Toilet paper taught me integrity.

I can’t go into a bathroom now without feeling the impulse to replace the roll if it’s used up.

Even if it’s not my own bathroom.


I know where the impulse comes from and I laugh to myself how well the synapse is embedded at this point. Or whatever synapses do. Do they embed?

Well, I remember when the synapse did its thing, it was about five years ago, give or take. And it still compels me to this day. Toilet paper taught me about integrity.

Our integrity is really important. When we give our word to something, we basically back ourselves to do or say or come through on something. Our integrity is what drives our lives, it’s what gives them meaning and motivation and bonds us to the lives of other people, as we honor our word and commitments to other people.

So, what is your word currently worth?

A good way to figure it out is to assess how your life is going. Run through the checklist of the ways you move through your day, how you form and fulfill habits and behaviors. What things to commit to and what falls by the wayside.

It’s pretty common that folks here in the West (let’s say America because I’ve only ever lived here) have a complicated or distant relationship to their Word. We struggle with integrity to ourselves, first and foremost. We have a hard time loving ourselves enough to do what we need to do to get and stay healthy and thrive. It’s why the industry of self-care has skyrocketed over the past several years—there’s lots of money to be made in the field of self-love!

And some people will do that with integrity and some won’t. Some will want to cash in on it and some will try to help from a real, true place.

And that’s where that impulse comes from with me and the toilet paper.

Years ago, I immersed myself in the Landmark Education experience. For about a year or so, I took some of their courses and actually participated in one of their higher-level training experiences as a Course Supervisor. This is fancy language for: I paid for a personal development course and then volunteered in one of their training programs for several months.

Basically I did work for free to get whatever I was supposed to get from it. And I got plenty.

I got the ability to see something that needed to be done and do it. To take action. Or at least KNOW I wasn’t doing something from my own free will.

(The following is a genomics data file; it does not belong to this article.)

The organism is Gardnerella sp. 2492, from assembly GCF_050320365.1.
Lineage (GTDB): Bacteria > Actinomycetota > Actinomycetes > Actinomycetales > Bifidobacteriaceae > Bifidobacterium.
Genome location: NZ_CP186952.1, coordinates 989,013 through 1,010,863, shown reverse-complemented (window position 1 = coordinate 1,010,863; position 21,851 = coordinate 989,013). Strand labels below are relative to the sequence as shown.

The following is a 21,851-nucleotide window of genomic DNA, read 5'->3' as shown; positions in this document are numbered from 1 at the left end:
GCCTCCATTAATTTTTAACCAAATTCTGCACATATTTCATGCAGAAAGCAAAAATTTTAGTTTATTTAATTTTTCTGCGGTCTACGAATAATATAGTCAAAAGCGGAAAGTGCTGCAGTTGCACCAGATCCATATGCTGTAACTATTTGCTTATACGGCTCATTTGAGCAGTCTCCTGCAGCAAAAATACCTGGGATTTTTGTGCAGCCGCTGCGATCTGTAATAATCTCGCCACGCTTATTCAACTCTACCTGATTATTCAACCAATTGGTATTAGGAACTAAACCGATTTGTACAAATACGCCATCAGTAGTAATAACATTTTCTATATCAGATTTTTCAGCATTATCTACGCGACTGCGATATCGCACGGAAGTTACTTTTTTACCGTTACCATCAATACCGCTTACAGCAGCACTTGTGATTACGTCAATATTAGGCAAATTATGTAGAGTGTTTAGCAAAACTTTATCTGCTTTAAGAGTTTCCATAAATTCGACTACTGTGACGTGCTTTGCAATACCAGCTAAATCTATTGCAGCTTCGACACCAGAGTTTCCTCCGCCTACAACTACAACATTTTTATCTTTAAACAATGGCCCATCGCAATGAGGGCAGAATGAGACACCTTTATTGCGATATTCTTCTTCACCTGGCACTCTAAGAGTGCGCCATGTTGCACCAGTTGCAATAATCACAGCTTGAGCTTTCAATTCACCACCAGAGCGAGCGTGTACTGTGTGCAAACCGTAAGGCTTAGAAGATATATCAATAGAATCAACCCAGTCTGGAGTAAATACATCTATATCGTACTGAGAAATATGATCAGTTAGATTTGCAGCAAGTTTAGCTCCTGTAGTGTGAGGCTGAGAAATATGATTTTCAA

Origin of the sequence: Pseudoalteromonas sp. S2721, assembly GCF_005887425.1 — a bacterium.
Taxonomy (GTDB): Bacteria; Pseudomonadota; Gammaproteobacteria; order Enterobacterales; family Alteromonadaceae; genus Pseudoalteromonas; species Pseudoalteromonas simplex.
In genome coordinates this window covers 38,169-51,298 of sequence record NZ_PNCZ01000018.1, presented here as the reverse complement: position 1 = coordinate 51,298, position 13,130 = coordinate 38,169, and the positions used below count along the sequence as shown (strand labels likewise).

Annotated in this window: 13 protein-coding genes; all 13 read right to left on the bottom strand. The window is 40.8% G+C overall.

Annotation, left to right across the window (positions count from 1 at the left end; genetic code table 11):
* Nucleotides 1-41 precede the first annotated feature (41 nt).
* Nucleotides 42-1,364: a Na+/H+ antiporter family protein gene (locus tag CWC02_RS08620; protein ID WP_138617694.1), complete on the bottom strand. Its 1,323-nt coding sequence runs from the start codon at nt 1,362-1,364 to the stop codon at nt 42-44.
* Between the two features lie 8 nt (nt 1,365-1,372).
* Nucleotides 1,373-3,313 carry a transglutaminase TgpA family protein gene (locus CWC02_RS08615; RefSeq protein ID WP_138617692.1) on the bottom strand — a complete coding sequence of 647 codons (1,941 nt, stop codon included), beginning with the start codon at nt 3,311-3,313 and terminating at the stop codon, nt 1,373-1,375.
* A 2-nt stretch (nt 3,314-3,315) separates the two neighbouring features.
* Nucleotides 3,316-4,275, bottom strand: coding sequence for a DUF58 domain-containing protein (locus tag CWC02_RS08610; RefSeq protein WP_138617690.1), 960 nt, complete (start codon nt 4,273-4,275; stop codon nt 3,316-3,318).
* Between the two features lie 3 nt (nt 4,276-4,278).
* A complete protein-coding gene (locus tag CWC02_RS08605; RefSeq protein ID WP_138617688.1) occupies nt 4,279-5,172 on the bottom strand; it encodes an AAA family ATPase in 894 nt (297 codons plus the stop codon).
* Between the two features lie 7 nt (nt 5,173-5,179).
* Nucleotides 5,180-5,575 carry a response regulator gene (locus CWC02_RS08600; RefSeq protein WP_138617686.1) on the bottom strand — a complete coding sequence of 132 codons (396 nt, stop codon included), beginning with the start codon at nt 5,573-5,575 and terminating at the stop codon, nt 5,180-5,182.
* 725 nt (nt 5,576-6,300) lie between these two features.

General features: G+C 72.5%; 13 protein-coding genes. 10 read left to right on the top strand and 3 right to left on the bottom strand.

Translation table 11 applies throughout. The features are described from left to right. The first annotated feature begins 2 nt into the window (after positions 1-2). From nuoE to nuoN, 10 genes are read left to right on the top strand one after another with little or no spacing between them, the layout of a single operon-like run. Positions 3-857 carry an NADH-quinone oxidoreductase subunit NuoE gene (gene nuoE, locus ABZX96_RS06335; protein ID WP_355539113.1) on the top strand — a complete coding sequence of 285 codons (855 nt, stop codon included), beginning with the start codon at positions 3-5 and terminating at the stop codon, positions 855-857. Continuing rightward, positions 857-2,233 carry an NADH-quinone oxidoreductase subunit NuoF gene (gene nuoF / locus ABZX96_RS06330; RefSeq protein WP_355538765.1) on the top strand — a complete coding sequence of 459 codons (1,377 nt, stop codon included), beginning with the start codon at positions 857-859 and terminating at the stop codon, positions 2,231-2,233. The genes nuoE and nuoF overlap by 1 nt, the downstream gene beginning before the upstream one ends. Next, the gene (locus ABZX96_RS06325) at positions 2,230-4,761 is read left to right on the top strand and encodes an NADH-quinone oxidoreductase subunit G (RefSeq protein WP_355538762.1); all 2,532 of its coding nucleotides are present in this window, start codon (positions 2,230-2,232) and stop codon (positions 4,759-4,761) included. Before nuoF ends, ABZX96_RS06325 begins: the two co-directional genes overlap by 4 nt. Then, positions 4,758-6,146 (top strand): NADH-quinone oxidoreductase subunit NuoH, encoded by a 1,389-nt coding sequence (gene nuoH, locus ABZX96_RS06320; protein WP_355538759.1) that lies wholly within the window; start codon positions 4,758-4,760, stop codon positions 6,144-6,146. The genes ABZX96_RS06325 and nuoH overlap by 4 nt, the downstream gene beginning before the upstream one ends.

I got what Landmark calls, “related to my Word”. I developed a new relationship to my own word and my own integrity. I became AWARE of it. And now I can’t turn it off. And it’s awesome!

Because now my word means something. When I say I am going to do or not do something, I mean it. And I don’t mean that I will always DO IT, but I mean what I say and I say what I mean. Confused? Here’s an example. When I told my friend I would come over, I meant it. I didn’t say yes to please him or because I felt guilty. I said yes because I meant yes. But then I had to make a new decision to work and I meant YES when I said yes to that.

So now I had to go back to my friend and change my Word. I had to say, “when I said yes, I meant it. And now I need to change that, and I’m very sorry, but here’s when I can hang out this weekend…”

I had integrity to myself, first, and then to him. That’s what my word is worth. It means something REAL. And it can change and evolve as life happens but I still consider that my word means something and I need to remember it.

Toilet paper. We’re back to that.

As part of the Landmark training program, the volunteers (they call them People Who Assist—same thing, because we do assist) would clean the bathrooms and change the toilet paper rolls. And this was done by gender identity because that’s how bathrooms are designated in most places so there was no weirdness about men not cleaning or whatever. Men cleaned the men’s room and women cleaned the women’s room. And it was done according to the same level of cleanliness or not at all. Toilet paper rolls were replaced if they were empty, end of story.

And I did that, because it’s what everyone else did and it was expected I would, too. If I didn’t, the next person who went in to check my work would come back and be like, “yo. I changed them when it was my turn and you gave your Word you would when it was your turn, so what happened?”

And it wasn’t accusatory or nasty. It was just fact. And this person was holding me accountable to my Word. Basically saying, if you can’t do what you say you will, what is your Word actually worth?

This helps make the resolution thing easy as pie to actually accomplish. It’s not about fixing yourself or being more faster or smarter or whatever. It’s just simply, “what do I want and what needs doing and am I willing to be the person to do it?

Set your Word to something you want to do. Or need to do. Or just say you WILL do it. Think of me in the bathroom changing those rolls because others were and it was my job to do it next.

And how I do that stil because my integrity synapse is just so deep now that I can’t look at an empty roll and not think that it’s up to me to change the goldern thing.

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